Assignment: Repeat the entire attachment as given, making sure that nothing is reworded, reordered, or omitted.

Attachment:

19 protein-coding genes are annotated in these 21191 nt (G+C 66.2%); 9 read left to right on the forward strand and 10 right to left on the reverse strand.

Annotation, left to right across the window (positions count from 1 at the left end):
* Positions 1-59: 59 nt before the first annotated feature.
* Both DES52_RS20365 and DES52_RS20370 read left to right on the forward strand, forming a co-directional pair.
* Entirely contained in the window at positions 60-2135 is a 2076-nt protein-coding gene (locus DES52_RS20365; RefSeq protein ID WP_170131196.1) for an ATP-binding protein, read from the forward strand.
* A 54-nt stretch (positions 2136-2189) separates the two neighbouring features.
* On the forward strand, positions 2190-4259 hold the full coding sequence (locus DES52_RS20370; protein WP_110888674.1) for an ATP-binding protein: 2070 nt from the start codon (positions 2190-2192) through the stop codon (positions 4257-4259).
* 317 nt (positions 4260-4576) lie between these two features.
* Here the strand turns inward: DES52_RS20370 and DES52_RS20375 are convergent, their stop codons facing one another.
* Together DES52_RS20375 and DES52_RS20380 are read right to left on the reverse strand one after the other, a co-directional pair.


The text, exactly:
19 protein-coding genes are annotated in these 21191 nt (G+C 66.2%); 9 read left to right on the forward strand and 10 right to left on the reverse strand.

Annotation, left to right across the window (positions count from 1 at the left end):
* Positions 1-59: 59 nt before the first annotated feature.
* Both DES52_RS20365 and DES52_RS20370 read left to right on the forward strand, forming a co-directional pair.
* Entirely contained in the window at positions 60-2135 is a 2076-nt protein-coding gene (locus DES52_RS20365; RefSeq protein ID WP_170131196.1) for an ATP-binding protein, read from the forward strand.
* A 54-nt stretch (positions 2136-2189) separates the two neighbouring features.
* On the forward strand, positions 2190-4259 hold the full coding sequence (locus DES52_RS20370; protein WP_110888674.1) for an ATP-binding protein: 2070 nt from the start codon (positions 2190-2192) through the stop codon (positions 4257-4259).
* 317 nt (positions 4260-4576) lie between these two features.
* Here the strand turns inward: DES52_RS20370 and DES52_RS20375 are convergent, their stop codons facing one another.
* Together DES52_RS20375 and DES52_RS20380 are read right to left on the reverse strand one after the other, a co-directional pair.